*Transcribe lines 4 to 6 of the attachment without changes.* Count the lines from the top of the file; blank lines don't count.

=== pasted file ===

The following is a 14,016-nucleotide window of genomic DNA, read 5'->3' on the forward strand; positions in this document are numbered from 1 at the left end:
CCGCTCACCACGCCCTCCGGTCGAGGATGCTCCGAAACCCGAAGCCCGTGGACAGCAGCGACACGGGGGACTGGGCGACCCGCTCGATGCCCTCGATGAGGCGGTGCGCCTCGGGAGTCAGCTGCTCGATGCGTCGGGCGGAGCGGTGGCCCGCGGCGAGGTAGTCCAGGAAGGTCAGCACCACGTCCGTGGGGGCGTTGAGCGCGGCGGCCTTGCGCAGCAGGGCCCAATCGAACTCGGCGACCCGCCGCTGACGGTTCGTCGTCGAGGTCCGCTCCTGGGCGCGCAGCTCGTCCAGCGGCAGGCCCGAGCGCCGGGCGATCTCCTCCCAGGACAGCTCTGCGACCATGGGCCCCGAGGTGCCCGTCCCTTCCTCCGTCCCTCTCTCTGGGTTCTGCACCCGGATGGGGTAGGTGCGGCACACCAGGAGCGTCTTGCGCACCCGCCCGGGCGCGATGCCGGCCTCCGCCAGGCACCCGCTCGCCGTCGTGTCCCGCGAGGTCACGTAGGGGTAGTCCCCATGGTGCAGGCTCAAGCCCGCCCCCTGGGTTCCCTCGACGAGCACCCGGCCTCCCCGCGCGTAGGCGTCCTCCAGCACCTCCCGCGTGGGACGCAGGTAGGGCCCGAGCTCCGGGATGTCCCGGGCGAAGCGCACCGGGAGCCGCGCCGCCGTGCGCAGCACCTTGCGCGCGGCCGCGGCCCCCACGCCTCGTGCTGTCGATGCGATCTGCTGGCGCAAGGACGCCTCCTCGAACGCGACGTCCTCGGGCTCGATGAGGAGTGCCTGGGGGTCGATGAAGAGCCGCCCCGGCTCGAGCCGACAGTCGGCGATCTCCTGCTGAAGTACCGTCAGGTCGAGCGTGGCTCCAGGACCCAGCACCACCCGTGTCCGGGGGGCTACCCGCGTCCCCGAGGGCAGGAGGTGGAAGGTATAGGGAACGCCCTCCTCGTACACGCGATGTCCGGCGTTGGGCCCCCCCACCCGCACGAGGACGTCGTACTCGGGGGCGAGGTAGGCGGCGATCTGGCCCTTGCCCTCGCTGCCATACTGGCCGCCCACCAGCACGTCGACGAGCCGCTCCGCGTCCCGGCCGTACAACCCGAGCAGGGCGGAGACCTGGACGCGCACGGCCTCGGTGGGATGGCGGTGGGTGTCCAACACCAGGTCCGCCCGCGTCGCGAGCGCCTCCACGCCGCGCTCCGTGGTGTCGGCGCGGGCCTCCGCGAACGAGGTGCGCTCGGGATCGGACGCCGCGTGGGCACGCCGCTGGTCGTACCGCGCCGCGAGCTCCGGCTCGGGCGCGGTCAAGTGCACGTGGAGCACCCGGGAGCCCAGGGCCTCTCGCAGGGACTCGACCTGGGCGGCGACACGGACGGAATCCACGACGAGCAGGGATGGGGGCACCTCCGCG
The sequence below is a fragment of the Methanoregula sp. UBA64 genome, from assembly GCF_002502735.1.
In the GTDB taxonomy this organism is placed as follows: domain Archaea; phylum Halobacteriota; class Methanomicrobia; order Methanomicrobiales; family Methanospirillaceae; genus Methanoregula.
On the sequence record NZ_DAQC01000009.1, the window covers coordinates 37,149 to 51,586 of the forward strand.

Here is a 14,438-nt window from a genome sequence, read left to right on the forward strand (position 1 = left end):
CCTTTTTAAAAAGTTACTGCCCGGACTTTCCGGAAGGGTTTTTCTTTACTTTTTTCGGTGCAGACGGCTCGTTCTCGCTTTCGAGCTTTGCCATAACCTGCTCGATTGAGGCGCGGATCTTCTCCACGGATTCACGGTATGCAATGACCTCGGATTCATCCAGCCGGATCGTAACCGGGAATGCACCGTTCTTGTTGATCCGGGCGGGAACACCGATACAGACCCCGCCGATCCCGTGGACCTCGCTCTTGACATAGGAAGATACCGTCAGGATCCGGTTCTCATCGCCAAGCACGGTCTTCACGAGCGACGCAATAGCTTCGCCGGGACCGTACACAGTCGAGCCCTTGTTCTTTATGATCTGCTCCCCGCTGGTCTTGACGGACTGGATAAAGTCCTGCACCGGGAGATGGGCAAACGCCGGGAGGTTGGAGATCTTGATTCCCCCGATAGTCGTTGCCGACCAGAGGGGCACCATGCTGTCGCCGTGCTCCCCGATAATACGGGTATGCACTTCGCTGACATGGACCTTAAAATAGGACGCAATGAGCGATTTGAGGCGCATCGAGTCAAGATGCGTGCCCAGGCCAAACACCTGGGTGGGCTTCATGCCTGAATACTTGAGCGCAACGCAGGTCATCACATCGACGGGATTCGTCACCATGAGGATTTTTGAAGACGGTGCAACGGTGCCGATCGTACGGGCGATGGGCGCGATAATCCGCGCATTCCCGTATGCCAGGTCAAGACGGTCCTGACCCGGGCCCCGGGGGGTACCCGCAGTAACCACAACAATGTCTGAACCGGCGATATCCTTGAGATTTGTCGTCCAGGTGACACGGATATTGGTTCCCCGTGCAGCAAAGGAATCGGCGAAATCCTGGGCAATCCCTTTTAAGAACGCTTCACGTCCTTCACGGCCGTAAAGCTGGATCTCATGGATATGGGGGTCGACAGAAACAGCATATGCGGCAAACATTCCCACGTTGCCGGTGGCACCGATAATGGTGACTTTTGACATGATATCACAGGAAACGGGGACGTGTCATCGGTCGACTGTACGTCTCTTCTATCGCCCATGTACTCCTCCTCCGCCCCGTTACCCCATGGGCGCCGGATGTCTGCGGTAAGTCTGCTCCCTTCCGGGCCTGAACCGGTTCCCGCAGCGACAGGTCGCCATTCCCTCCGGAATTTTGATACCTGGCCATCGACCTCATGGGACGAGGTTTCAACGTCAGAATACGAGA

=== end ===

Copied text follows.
In the GTDB taxonomy this organism is placed as follows: domain Archaea; phylum Halobacteriota; class Methanomicrobia; order Methanomicrobiales; family Methanospirillaceae; genus Methanoregula.
On the sequence record NZ_DAQC01000009.1, the window covers coordinates 37,149 to 51,586 of the forward strand.

Here is a 14,438-nt window from a genome sequence, read left to right on the forward strand (position 1 = left end):